Small firms are set to miss out on a potential £2.5bn bonanza, the Forum of Private Business (FPB) has warned.
Launched by the UK’s largest banks and the British Bankers’ Association, the Business Growth Fund allows banks to take stakes of between 10 per cent and 50 per cent in "high growth" businesses with turnovers between £10m and £100m in return for investments of £2m to £10m.
Under the terms of the fund, banks have committed to provide £1bn of equity capital over three years and £1.5bn over 10 years.
But recent figures from the Department of Business, Innovation and Skills (BIS) claims that just five per cent of SMEs have funding requirements of £1m or more, with many needing between £10,000 and £24,000.
Also, just one per cent of SMEs are looking for an equity finance deal, with the majority preferring not to sacrifice a stake in their business and seeking debt lending in the form of bank loans (40 per cent) and overdrafts (35 per cent), BIS claimed.
As a result, the FPB concludes the Business Growth Fund will not help the majority of firms struggling to get the finance necessary to compete for new contracts, create jobs and drive growth.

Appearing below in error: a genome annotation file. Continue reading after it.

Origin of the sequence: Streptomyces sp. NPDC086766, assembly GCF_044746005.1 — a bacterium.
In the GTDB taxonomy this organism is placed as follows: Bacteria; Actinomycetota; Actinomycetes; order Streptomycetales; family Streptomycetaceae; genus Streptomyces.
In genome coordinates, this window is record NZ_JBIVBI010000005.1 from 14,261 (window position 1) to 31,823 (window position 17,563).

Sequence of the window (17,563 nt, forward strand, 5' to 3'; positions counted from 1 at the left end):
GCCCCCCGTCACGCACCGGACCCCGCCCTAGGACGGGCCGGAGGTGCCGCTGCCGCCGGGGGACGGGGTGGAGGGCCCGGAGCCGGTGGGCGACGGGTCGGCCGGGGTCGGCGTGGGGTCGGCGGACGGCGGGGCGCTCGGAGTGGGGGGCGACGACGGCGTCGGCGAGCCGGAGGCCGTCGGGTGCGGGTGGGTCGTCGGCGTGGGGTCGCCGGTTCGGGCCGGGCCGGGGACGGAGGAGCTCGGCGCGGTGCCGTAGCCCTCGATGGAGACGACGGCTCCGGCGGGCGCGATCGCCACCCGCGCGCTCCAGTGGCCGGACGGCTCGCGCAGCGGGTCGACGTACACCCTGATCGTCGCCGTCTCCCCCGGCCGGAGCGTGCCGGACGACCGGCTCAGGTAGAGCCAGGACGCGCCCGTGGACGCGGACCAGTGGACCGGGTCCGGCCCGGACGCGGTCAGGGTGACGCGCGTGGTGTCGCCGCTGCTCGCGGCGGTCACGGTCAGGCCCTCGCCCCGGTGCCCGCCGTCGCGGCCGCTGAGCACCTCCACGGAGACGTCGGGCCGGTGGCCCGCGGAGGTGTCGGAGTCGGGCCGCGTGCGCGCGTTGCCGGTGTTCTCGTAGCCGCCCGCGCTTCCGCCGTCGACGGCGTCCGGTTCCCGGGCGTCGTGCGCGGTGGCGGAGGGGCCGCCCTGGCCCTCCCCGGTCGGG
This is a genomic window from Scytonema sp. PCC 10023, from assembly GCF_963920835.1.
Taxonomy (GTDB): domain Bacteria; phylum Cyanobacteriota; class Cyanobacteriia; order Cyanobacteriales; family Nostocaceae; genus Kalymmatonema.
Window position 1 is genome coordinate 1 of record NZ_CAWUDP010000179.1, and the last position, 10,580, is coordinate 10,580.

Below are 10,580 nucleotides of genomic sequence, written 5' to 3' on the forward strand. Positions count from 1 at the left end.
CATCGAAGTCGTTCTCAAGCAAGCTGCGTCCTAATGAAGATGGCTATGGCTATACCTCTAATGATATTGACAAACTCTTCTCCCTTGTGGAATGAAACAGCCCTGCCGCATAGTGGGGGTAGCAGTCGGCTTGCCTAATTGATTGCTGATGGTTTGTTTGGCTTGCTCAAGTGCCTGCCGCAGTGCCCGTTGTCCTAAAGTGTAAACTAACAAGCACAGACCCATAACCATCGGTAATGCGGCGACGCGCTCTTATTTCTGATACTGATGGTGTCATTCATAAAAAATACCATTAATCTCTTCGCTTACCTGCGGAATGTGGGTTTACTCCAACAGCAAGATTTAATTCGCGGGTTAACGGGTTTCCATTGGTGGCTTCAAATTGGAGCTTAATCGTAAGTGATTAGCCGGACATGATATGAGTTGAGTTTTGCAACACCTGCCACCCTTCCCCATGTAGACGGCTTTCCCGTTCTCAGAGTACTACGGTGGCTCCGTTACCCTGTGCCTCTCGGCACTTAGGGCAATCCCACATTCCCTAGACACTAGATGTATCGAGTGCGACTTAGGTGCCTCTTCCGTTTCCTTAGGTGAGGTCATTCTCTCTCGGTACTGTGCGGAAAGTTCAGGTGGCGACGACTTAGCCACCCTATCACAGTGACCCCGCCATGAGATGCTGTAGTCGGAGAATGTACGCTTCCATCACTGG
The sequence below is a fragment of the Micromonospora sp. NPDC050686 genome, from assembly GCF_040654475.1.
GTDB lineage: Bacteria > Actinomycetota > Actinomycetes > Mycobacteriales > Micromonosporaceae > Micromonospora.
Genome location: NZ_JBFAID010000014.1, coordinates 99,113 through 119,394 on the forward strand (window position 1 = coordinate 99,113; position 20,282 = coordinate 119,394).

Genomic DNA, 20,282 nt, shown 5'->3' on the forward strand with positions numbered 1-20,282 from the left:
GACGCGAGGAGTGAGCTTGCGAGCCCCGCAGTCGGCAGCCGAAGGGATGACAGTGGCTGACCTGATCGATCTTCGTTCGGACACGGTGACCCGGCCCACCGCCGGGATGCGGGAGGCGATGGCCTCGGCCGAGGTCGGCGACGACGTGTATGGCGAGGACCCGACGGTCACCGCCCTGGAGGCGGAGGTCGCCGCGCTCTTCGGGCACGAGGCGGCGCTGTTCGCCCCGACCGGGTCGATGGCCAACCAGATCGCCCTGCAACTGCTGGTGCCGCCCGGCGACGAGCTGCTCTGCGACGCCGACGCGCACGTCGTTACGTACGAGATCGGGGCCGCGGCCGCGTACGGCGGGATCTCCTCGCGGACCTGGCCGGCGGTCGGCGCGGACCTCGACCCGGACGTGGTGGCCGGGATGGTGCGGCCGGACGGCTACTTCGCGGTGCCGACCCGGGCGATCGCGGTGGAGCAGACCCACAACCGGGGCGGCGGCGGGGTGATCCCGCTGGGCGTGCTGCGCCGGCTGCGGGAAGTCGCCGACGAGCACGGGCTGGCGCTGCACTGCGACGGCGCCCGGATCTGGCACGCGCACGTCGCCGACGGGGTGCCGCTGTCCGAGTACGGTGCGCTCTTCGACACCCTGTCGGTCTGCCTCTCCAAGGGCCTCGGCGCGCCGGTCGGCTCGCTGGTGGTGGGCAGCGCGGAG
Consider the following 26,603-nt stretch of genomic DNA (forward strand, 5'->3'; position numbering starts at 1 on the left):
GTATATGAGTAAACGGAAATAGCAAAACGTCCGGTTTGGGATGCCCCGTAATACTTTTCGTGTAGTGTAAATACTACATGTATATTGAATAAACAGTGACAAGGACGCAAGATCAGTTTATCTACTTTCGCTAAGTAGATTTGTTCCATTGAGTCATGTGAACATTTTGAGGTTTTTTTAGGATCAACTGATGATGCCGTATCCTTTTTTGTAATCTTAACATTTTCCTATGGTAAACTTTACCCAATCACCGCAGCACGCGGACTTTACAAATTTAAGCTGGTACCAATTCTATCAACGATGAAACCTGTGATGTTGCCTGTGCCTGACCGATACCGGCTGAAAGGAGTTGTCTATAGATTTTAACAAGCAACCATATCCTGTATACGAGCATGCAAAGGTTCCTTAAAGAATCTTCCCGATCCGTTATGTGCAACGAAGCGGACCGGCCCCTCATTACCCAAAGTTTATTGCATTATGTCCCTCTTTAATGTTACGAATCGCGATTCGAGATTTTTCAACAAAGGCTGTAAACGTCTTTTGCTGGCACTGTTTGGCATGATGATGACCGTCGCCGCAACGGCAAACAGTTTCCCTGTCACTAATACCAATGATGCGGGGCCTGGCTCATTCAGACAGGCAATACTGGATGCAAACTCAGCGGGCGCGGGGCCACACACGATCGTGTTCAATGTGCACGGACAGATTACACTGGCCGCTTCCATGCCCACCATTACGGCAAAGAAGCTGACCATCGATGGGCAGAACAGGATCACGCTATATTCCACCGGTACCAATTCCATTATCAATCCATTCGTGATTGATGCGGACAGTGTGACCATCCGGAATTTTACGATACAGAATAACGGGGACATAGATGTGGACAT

Alex Jackman, senior policy adviser at the FPB, said: “The Business Growth Fund aims to bridge the clear gap in funding for ‘high growth’ firms identified in the Rowlands Review back in 2009, and so is certainly a welcome step and one that is long overdue.
“But we cannot allow this to overshadow the real problem – the lack of affordable lending being made available by banks to start-ups and other small businesses – those that are not eligible to benefit from the fund. There is a real danger that these firms will be left behind and that would be disastrous for the economy.”
Jackman added: “We need much better debt finance in the form of cost-effective lending in parallel to this kind of equity investment. So far, efforts to make this happen – such as a lending code that is not binding, targets that many banks are simply not meeting and mentoring and appeals schemes of unproven merit – are just not enough.”
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